1. Bhadeshia, H. K. D. H. Recrystallisation of practical mechanically alloyed iron-based and nickel-base supperalloys, Mater. Sci. Eng. A223, 64-77 2. P. R. Soni, Mechanical Alloying: Fundamentals and Applications, Cambridge Int Science Publishing, 2000 - Science - 151 pages. Mechanical alloying, comprehensive information from University of Cambridge
A ball mill is a type of grinder used to grind and blend materials for use in mineral dressing processes, pyrotechnics and selective laser sintering. It works on the principle of impact and attrition: size reduction is done by impact as the balls drop from near the top of the shell. A ball mill consists of a hollow cylindrical shell rotating about its axis; the axis of the shell may be either horizontal or at a small angle to the horizontal. It is filled with balls; the grinding media is the balls, which may be made of stainless steel, ceramic, or rubber. The inner surface of the cylindrical shell is lined with an abrasion-resistant material such as manganese steel or rubber. Less wear takes place in rubber lined mills; the length of the mill is equal to its diameter. The general idea behind the ball mill is an ancient one, but it was not until the industrial revolution and the invention of steam power that an effective ball milling machine could be built, it is reported to have been used for grinding flint for pottery in 1870.
In case of continuously operated ball mill, the material to be ground is fed from the left through a 60° cone and the product is discharged through a 30° cone to the right. As the shell rotates, the balls are lifted up on the rising side of the shell and they cascade down, from near the top of the shell. In doing so, the solid particles in between the balls and ground are reduced in size by impact; the ball mill is used for grinding materials such as coal and feldspar for pottery. Grinding can be carried out either wet or dry but the former is performed at low speed. Blending of explosives is an example of an application for rubber balls. For systems with multiple components, ball milling has been shown to be effective in increasing solid-state chemical reactivity. Additionally, ball milling has been shown effective for production of amorphous materials. A ball mill, a type of grinder, is a cylindrical device used in grinding materials like ores, ceramic raw materials and paints. Ball mills rotate around a horizontal axis filled with the material to be ground plus the grinding medium.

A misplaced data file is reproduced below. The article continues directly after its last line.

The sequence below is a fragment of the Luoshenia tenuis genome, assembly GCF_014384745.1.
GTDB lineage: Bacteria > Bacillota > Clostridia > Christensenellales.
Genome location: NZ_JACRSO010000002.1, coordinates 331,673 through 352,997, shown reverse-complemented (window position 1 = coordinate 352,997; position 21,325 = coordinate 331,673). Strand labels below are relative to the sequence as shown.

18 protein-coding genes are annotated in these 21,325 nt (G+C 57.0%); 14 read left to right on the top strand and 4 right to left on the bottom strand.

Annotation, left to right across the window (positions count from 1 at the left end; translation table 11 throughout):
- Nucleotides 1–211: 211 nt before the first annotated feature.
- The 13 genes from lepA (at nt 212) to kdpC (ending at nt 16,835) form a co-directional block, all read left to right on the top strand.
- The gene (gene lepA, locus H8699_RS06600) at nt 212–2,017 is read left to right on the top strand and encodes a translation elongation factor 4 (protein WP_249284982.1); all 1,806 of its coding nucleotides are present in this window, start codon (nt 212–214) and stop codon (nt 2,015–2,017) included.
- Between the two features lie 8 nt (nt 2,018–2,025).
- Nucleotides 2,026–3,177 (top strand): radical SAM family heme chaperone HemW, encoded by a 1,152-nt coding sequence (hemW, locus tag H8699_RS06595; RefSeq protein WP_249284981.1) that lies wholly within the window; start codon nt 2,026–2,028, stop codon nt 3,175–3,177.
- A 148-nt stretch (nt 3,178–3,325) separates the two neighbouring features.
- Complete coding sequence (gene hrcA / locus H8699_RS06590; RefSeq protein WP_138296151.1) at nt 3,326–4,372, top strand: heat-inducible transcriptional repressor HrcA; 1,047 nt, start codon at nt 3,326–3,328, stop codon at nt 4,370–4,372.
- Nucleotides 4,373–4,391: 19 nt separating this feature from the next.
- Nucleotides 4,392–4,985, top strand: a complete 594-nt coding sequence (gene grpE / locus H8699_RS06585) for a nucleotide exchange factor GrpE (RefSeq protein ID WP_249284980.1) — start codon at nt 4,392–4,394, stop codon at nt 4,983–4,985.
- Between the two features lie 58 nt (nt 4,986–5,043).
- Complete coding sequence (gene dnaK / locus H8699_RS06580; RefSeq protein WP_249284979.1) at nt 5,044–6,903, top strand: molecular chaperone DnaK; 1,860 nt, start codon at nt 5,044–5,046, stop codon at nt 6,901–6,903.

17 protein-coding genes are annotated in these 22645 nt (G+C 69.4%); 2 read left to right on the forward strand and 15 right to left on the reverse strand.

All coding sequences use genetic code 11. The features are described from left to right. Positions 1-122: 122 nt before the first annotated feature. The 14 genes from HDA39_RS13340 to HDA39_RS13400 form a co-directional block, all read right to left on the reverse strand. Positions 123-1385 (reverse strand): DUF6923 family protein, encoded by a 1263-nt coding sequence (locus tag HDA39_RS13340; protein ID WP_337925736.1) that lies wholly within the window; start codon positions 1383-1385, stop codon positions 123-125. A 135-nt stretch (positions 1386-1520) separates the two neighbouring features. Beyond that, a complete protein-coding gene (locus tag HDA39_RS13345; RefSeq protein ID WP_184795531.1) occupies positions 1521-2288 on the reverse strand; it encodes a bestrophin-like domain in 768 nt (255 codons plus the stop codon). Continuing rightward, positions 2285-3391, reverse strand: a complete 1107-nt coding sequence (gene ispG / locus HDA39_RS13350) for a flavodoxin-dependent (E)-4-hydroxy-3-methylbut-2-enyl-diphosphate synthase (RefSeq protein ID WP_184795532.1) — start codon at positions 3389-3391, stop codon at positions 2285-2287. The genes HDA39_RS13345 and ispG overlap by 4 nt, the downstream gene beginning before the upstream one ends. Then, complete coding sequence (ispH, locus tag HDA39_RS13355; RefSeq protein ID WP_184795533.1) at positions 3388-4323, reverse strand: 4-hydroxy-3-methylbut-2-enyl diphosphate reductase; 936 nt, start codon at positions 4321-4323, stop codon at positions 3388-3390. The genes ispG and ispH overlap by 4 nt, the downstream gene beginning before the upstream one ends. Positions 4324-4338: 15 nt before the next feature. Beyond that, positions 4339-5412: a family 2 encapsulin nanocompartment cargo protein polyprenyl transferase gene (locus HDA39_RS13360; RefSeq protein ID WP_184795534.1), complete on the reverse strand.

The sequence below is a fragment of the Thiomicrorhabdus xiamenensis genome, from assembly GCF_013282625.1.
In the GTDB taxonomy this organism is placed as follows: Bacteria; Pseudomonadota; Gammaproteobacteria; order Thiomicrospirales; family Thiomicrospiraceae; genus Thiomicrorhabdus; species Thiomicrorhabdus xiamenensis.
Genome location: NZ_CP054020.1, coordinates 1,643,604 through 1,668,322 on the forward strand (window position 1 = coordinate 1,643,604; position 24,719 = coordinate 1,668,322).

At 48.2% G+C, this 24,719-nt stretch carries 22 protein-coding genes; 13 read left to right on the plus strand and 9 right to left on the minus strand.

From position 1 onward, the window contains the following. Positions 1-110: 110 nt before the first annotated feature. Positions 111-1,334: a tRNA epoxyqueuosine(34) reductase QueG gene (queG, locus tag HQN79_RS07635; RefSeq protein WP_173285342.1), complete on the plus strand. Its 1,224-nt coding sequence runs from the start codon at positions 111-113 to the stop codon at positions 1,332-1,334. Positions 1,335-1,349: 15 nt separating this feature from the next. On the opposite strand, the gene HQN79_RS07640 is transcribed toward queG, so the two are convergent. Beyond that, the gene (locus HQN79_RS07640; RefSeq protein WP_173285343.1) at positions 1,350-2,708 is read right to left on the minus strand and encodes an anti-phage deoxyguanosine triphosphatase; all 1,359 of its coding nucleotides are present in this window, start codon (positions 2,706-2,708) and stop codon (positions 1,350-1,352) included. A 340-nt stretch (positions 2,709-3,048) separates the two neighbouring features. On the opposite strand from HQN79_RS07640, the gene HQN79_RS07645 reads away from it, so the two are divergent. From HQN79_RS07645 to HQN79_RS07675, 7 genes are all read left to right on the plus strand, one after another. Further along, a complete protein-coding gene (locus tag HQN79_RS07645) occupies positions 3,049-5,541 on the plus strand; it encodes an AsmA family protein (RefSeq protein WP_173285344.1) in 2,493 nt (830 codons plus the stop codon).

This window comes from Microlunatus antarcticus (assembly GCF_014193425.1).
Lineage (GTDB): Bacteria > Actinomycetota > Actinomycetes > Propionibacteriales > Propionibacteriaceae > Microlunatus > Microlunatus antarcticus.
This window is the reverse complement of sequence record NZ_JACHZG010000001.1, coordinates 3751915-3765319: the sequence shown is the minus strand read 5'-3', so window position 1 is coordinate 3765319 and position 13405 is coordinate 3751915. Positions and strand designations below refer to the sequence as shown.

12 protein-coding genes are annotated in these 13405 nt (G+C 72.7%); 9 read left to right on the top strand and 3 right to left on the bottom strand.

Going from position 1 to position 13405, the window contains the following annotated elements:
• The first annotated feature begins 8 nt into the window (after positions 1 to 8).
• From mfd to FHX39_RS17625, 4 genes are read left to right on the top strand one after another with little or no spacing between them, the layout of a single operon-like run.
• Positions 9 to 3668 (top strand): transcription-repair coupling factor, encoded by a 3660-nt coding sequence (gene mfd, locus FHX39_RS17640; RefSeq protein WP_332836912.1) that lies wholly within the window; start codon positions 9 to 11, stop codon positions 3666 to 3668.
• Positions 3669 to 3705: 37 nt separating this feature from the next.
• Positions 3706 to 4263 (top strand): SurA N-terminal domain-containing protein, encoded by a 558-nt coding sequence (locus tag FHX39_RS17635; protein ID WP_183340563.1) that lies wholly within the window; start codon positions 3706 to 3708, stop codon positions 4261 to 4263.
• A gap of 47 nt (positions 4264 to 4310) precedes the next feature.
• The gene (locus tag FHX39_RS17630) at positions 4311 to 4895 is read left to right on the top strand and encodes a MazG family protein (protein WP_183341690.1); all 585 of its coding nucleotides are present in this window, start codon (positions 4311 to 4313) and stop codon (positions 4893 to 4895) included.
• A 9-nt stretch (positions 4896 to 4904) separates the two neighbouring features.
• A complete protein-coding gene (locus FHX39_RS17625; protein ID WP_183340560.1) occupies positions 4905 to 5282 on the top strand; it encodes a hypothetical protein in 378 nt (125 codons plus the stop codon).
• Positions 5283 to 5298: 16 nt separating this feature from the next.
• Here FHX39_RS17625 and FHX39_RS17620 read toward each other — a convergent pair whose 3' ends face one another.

Different materials are used as media, including ceramic balls, flint pebbles and stainless steel balls. An internal cascading effect reduces the material to a fine powder. Industrial ball mills can operate continuously, discharged at the other end. Large to medium-sized ball mills are mechanically rotated on their axis, but small ones consist of a cylindrical capped container that sits on two drive shafts. A rock tumbler functions on the same principle. Ball mills are used in pyrotechnics and the manufacture of black powder, but cannot be used in the preparation of some pyrotechnic mixtures such as flash powder because of their sensitivity to impact. High-quality ball mills are expensive and can grind mixture particles to as small as 5 nm, enormously increasing surface area and reaction rates; the grinding works on the principle of critical speed. Critical speed can be understood as that speed after which the steel balls start rotating along the direction of the cylindrical device. Ball mills are used extensively in the mechanical alloying process in which they are not only used for grinding but for cold welding as well, with the purpose of producing alloys from powders.